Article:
That is true enough. But every experienced merchant in this world not only keeps track throughout the day of whether he has lost or gained on each sale. In the evening, he does the bookkeeping for the day to determine what he should do on the morrow. It follows that it is indispensable to make a rigorous examination of conscience, brief but lucid, every night.
The harm that comes to souls from the lack of reading holy books makes me shudder… What power spiritual reading has to lead to a change of course, and to make even worldly people enter into the way of perfection.
When Padre Pio was condemned to not exercise any ministry, he spent his free time, not in reading newspapers — “the Devil’s gospel” — but in reading books of doctrine, history and spirituality. Despite this, he would still say: “One looks for God in books, but finds Him in prayer.”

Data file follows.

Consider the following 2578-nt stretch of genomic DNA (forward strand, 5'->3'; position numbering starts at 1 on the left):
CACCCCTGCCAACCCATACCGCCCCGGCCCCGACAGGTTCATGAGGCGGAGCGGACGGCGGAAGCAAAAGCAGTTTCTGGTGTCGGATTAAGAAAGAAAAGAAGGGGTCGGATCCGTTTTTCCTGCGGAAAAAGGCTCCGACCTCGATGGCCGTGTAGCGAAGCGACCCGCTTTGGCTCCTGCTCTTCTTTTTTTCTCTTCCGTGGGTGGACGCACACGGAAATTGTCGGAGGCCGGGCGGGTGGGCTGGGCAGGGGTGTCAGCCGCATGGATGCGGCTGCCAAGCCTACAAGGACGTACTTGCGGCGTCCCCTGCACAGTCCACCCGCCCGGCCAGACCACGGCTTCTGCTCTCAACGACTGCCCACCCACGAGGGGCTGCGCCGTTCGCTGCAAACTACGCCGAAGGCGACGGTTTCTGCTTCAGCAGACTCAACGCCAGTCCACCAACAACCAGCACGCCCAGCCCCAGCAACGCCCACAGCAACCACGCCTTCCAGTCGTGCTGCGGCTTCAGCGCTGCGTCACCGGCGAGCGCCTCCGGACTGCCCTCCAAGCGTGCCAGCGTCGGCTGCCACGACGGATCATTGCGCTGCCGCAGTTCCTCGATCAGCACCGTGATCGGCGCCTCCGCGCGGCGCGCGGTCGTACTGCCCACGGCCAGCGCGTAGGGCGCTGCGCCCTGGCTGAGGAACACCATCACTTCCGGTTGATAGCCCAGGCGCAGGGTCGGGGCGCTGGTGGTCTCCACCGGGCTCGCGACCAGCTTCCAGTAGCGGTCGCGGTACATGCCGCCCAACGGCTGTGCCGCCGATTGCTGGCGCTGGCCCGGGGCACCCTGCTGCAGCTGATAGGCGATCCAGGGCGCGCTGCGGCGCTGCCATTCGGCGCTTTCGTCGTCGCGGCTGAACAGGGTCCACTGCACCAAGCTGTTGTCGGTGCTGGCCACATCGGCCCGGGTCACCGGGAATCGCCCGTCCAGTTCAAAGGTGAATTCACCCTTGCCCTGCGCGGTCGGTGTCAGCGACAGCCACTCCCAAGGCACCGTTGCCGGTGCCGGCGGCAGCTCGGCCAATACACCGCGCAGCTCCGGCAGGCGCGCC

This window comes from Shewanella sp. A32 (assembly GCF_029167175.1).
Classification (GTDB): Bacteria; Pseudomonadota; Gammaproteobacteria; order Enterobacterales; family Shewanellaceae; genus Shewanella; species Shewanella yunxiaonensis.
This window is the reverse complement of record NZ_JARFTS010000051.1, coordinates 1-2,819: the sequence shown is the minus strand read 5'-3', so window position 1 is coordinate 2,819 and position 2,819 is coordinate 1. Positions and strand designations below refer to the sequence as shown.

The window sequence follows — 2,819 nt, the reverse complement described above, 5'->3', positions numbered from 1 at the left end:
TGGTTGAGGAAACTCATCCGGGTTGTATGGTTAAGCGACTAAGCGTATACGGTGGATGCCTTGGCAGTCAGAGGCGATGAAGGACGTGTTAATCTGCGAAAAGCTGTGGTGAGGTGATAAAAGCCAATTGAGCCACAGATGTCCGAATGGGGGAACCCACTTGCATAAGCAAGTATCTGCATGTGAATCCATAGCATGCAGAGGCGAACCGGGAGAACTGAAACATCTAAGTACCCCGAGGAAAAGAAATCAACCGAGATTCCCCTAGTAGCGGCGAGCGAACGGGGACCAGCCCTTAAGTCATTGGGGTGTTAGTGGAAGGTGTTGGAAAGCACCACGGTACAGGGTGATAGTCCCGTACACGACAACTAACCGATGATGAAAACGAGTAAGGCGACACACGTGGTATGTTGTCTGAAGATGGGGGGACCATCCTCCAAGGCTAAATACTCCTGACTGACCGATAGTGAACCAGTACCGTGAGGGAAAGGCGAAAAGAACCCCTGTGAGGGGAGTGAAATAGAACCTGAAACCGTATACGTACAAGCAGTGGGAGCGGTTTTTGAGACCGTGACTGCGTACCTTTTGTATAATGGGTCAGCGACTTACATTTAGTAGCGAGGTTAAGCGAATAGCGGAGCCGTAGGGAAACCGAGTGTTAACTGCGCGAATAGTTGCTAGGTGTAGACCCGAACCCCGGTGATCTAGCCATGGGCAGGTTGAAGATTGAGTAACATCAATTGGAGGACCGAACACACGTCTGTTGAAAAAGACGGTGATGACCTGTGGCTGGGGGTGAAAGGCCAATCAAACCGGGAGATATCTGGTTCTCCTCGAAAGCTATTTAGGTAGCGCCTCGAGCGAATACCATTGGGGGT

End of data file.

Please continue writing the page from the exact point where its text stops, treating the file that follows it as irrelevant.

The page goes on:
His counsels for mental prayer are simple:
If you do not succeed in meditating well, do not give up doing your duty. If the distractions are numerous, do not be discouraged; do the meditation of patience, and you will still profit. Decide upon the length of your meditation, and do not leave your place before finishing, even if you have to be crucified… Why do you worry so much because you do not know how to meditate as you would like? Meditation is a means to attaining God, but it is not a goal in itself. Meditation aims at the love of God and neighbor. Love God with all your soul without reserve, and love your neighbor as yourself, and you will have accomplished half of your meditation.